The judge, Ricardo M. Urbina of Federal District Court, ordered that the 17 men be brought to his courtroom on Friday from the prison at Guantánamo Bay, Cuba, where they have been held since 2002. He indicated that he would release the men, members of the restive Uighur Muslim minority in western China, into the care of supporters in the United States, initially in the Washington area.
“I think the moment has arrived for the court to shine the light of constitutionality on the reasons for detention,” Judge Urbina said.
Saying the men had never fought the United States and were not a security threat, he tersely rejected Bush administration claims that he lacked the power to order the men set free in the United States and government requests that he stay his order to permit an immediate appeal.
The ruling was a sharp setback for the administration, which has waged a long legal battle to defend its policies of detention at the naval base at Guantánamo Bay, arguing a broad executive power in waging war. Federal courts up to the Supreme Court have waded through detention questions and in several major cases the courts have rejected administration contentions.
The government recently conceded that it would no longer try to prove that the Uighurs were enemy combatants, the classification it uses to detain people at Guantánamo, where 255 men are now held. But it has fought efforts by lawyers for the men to have them released into the United States, saying the Uighurs admitted to receiving weapons training in Taliban-controlled Afghanistan at the time of the Sept. 11, 2001, attacks.
The government abandoned it's efforts to prove that the Uighurs were enemy combatants as a result of a ruling this summer by a Federal Appeals Court in Parhat v. Gates, where the court held that one of the Uighurs could not be considered an enemy combatant by the Bush administration because he could not be proven by the administration's own standards to have engaged in hostilities against the United States. Unable to prove even that the men were enemy combatants, unable to prove even that they posed a security risk to the United States (relying instead on the fact that they perhaps posed a risk to China) Judge Urbina, with evident impatience ordered their release at the end of the week. A quote from the opinion (via Marty Lederman):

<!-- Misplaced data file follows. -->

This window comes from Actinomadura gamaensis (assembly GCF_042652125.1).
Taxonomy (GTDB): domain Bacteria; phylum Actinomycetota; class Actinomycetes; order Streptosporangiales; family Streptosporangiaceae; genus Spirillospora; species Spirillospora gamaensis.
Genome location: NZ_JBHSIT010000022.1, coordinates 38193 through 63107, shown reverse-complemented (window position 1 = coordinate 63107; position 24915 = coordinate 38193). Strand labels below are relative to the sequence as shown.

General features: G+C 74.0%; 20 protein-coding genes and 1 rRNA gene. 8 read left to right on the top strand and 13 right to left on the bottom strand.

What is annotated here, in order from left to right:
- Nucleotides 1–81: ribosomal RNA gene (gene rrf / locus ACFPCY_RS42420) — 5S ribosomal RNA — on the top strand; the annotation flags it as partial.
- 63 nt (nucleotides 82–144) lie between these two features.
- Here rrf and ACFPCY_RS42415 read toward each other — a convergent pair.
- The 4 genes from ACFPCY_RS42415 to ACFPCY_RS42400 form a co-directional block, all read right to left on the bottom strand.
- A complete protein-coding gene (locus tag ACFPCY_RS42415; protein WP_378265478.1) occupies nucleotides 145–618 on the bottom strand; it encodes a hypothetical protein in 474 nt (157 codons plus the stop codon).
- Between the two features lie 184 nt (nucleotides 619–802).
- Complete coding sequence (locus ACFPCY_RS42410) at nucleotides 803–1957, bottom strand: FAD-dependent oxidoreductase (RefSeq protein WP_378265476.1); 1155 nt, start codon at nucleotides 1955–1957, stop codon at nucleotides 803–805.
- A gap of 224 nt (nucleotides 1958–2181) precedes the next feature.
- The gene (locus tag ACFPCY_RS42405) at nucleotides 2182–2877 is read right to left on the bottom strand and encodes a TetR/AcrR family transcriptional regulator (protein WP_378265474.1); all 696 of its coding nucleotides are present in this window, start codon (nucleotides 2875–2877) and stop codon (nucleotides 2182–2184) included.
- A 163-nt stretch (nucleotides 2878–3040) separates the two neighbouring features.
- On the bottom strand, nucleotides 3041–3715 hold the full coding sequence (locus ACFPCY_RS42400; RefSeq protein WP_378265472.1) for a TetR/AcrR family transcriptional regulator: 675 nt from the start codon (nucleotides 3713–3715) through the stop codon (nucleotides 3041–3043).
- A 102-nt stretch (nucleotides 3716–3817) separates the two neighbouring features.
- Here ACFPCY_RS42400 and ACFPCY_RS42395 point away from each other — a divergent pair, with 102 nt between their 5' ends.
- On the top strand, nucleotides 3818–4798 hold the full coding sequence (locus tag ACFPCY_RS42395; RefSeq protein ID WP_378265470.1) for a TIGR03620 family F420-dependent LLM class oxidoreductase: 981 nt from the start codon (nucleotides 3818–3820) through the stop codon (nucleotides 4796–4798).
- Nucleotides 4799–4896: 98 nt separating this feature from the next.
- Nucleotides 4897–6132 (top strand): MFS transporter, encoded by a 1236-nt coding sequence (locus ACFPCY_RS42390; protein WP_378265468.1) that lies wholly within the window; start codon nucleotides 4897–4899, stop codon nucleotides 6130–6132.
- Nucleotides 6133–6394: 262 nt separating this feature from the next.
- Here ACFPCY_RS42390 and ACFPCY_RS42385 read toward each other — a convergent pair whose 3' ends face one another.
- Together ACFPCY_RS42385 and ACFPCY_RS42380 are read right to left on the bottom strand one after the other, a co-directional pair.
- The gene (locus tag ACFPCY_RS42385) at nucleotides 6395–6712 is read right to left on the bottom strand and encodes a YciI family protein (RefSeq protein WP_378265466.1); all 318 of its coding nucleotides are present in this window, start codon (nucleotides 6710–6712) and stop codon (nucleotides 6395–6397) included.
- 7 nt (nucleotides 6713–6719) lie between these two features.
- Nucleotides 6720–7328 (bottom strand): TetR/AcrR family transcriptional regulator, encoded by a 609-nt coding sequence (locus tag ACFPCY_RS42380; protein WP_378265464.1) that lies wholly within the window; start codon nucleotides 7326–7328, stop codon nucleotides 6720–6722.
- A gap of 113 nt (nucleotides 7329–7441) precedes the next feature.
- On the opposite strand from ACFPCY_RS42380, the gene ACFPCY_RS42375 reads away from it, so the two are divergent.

Normally, . . . the Court would have no reason to insinuate itself into a field normally dominated by the political branches; however, the circumstances now pending before the Court are exceptional. The Government captured the Petitioners and transported them to a detention facility where they will remain indefinitely. The Government has not charged these petitioners with a crime and has presented no reliable evidence that they would pose a threat to U.S. interests. Moreover, the Government has stymied its own efforts to resettle the Petitioners by insisting, until recently, that they were enemy combatants, the same designation given to terrorists willing to detonate themselves amongst crowds of civilians.
The administration even implied that the damage the men's release might have on U.S.-China relations was justification for their detention:
Several pages later in the transcript of today's hearing, the truth seeps out: On page 26 of the transcript, the DOJ lawyer says: "Certainly there would be concerns about our relationship . . . with other countries, say, for example, China, if the Court put the Government in a position of not being able to speak with one voice."
That is to say, allowing the Uighurs to live freely in the U.S. will upset China.
And perhaps it will. But as the Uighurs' counsel Sabin Willett noted, it's one thing to deny someone entry into the U.S. on the basis of such diplomatic considerations where they are voluntarily seeking such entry. But "I'd never heard anyone suggest before that our relationships with other nations are a lawful basis to hold somebody in a prison." Or as the judge simply put it, "an alternative legal justification has not been provided for continued detention."
Of course, it is completely obvious to you and I that the case of these men was never about justice. We have no objection, moral or otherwise, to those who wish to engage in armed insurrection against a dictatorial and totalitarian government (and in fact are quick to support such insurrections when they match our interests.) These men committed no crimes against our nation, pose no threat to our nation, and pose little threat even to the nation that they were at war with. Rather, the Bush administration has merely sought, time and time again, to establish the precedent that it can detain anyone it sees fit for as long as it likes with any justification they may or may not choose to provide, and that judicial (or any) review of their purpose and methods is completely inappropriate (a viewpoint that federal courts have steadily eroded.) If that includes locking up men innocent of a crime until the Bush administration sees fit to release them, or not, then so be it so long as this precedent for dictatorial executive authority is established. I'm sure Vice President Cheney and others would argue (in private, certainly) that the establishment of this authority, even at the cost of a gross miscarriage of justice, is vital to our national security. But there is no security worth the abrogation of our own Constitution, the ideal of which (if not the practice of) is the only thing that presently distinguishes us from self-interested powers of the past centuries.